Some rental ads in Abbotsford ‘blatantly discriminating against people’

Specifying against income assistance recipients, religious groups

Rental ads restricting against particular groups are contrary to the province's Human Rights Code.

Rental ads restricting against particular groups are contrary to the province's Human Rights Code.

Several people in the Fraser Valley advertising housing rentals appear to be violating B.C.’s human rights code by discriminating against certain potential tenants.

Several recent online ads specify individuals on welfare or disability income assistance need not apply, while other similar have been removed (possibly because the place was successfully rented out.)

“It’s certainly a form of discrimination,” said Pivot Legal Society‘s housing lawyer DJ Larkin, who said such advertisements have been an issue in Abbotsford for several years.

The B.C. Human Rights Code protects against discrimination based on an individual’s lawful source of income.

Individuals could potentially bring a Human Rights Tribunal complaint against landlords who deny access to tenancy but there is no framework to address it as a systemic issue, according to Larkin.

She said the practice perpetuates a stigma about people on government assistance and those with disabilities.

“It presumes that these people are not good tenants and it’s one of the drivers of continued homelessness because even where there is an empty apartment, there are classes of people who are being excluded,” she said.

Affirmative action housing likely OK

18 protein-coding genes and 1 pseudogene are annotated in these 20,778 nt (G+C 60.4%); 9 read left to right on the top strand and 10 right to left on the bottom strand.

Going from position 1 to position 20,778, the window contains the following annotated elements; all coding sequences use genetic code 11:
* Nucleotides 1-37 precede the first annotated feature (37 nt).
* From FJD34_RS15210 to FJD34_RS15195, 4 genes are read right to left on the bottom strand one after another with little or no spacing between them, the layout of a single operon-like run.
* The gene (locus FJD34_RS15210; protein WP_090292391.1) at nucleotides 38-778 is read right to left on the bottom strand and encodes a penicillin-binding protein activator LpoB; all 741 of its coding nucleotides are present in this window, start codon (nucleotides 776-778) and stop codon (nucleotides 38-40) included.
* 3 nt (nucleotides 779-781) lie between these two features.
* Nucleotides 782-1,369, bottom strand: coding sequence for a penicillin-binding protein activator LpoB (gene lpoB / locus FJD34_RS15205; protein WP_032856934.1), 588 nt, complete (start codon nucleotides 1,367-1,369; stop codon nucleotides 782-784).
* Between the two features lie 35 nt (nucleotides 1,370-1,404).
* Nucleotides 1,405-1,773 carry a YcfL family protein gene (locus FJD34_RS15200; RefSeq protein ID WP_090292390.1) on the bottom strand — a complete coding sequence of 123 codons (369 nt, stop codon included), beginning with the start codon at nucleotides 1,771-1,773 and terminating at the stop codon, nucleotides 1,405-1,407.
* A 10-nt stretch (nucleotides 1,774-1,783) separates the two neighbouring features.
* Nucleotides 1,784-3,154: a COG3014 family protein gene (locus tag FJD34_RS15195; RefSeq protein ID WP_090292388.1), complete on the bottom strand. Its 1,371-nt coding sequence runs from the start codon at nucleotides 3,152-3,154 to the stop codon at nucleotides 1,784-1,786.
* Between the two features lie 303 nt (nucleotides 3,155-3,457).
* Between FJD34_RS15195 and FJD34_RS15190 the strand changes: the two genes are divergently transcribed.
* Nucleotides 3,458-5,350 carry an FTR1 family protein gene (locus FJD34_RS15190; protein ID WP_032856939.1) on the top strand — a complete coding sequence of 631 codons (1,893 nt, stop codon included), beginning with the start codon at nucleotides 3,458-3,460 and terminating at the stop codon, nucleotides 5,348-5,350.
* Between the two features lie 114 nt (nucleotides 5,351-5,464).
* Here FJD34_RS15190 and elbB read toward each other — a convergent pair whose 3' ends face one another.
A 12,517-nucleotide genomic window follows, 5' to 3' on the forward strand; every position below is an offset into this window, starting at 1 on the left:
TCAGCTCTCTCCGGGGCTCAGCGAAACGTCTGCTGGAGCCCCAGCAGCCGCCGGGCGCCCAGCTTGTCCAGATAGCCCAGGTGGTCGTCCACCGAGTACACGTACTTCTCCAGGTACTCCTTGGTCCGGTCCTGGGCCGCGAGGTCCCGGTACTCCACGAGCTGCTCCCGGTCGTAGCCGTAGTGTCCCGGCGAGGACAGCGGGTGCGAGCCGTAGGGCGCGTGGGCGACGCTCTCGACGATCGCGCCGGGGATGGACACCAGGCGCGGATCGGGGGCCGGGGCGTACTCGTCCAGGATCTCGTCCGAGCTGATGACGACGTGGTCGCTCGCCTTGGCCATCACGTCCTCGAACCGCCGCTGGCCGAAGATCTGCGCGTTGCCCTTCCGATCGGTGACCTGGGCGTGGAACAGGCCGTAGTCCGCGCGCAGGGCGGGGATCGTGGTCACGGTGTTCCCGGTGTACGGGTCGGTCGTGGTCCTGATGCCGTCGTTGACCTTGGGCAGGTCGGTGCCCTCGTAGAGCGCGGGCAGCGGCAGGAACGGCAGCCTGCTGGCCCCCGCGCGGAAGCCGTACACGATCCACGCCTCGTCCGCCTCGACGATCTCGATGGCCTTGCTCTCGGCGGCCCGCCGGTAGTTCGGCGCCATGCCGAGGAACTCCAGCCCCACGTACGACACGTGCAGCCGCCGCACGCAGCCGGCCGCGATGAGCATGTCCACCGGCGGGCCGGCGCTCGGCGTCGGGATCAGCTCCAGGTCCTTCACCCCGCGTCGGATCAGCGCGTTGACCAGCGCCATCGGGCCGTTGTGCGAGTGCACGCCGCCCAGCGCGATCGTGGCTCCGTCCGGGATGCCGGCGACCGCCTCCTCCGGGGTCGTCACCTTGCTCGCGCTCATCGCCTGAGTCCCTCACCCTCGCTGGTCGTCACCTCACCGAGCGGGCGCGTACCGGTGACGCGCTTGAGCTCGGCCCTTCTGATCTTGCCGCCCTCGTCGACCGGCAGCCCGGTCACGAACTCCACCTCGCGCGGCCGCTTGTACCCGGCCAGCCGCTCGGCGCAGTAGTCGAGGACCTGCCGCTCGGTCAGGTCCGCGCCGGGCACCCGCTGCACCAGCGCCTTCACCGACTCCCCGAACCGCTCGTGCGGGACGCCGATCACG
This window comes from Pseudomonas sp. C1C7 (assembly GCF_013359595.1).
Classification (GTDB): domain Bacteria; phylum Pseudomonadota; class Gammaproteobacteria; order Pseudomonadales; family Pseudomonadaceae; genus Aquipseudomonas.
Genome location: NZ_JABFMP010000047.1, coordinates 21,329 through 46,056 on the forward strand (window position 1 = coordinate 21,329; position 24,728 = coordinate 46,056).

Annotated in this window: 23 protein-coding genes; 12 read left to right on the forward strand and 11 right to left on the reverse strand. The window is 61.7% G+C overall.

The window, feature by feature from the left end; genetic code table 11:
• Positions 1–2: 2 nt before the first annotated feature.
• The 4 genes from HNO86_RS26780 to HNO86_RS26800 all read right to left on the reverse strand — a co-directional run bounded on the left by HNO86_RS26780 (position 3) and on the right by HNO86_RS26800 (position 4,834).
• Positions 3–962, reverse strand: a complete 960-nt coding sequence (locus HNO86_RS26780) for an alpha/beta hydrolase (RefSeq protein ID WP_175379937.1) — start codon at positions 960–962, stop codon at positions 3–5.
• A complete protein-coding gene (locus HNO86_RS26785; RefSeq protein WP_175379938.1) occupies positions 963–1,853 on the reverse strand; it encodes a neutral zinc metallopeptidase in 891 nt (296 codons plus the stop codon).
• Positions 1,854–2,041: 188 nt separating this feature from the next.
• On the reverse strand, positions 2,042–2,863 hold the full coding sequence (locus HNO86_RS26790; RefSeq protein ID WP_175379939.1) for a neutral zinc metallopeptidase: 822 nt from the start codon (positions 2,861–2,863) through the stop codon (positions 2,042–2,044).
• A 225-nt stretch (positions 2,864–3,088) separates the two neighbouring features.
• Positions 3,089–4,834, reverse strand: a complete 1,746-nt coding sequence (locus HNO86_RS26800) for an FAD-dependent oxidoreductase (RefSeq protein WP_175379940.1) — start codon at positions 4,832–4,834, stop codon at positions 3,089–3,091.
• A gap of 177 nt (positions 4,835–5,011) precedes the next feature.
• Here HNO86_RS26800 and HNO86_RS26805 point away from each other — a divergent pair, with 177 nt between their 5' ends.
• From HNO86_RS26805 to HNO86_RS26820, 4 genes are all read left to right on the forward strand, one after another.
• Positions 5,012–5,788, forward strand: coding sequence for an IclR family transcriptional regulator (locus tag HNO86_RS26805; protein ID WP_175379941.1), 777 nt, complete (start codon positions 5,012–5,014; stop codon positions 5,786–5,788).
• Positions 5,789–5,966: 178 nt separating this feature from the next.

On the other hand, it may be permissible to advertise rental housing that gives preference to people on disability.

“It is possible in the law to prefer people who are coming from a historically disadvantaged perspective in order to create substantive equality,” said Larkin.

Once such example is a room for rent in a mobile home in Hatzic, Mission, advertised on Craigslist by a retired chemical engineer.

He wants to rent the room to someone who has a disability because he is himself disabled from a back injury and the mobile home he bought a year ago has been retrofitted with ramps, wide hallways and a specialized bathroom to accommodate someone in a wheelchair.

“I think disabled people are discriminated against and very, very hurt,” said the man.

But the same post goes on to list a number of “preferences” the prospective landlord has for a roommate, which Larkin called “blatantly discriminatory,” by specifying that he does not want to rent to Muslims, people on welfare or recovering addicts. The man said this is not due to any prejudice he has against the religion but because of his neighbours, who he called “redneck Trump supporters.”

He said he believed he was within the law because of a “disclaimer” included in the post which states that he simply will give preference to some groups over others but will consider all applicants.

Larkin said this could create “a thin veil of protection” but will still likely serve to keep people from ever reaching the front of the line and finding housing.

No consideration for disability or welfare recipients

But the same ad goes on to state that those on welfare, as well as people able to work, will not be considered at all.

Another post currently online specifies “no disability or welfare” for a room in a home listed for $650.

In response to a query from The News, the poster said the tenant was to share a home with her and her young daughter, and believed someone on income assistance could not afford the rent.

Larkin said while it is not acceptable for landlords to make such specifications, it is worse when commerical renters do so.

Larkin said that the posts may be removed by Craigslist if they are reported and are found to violate its policies.

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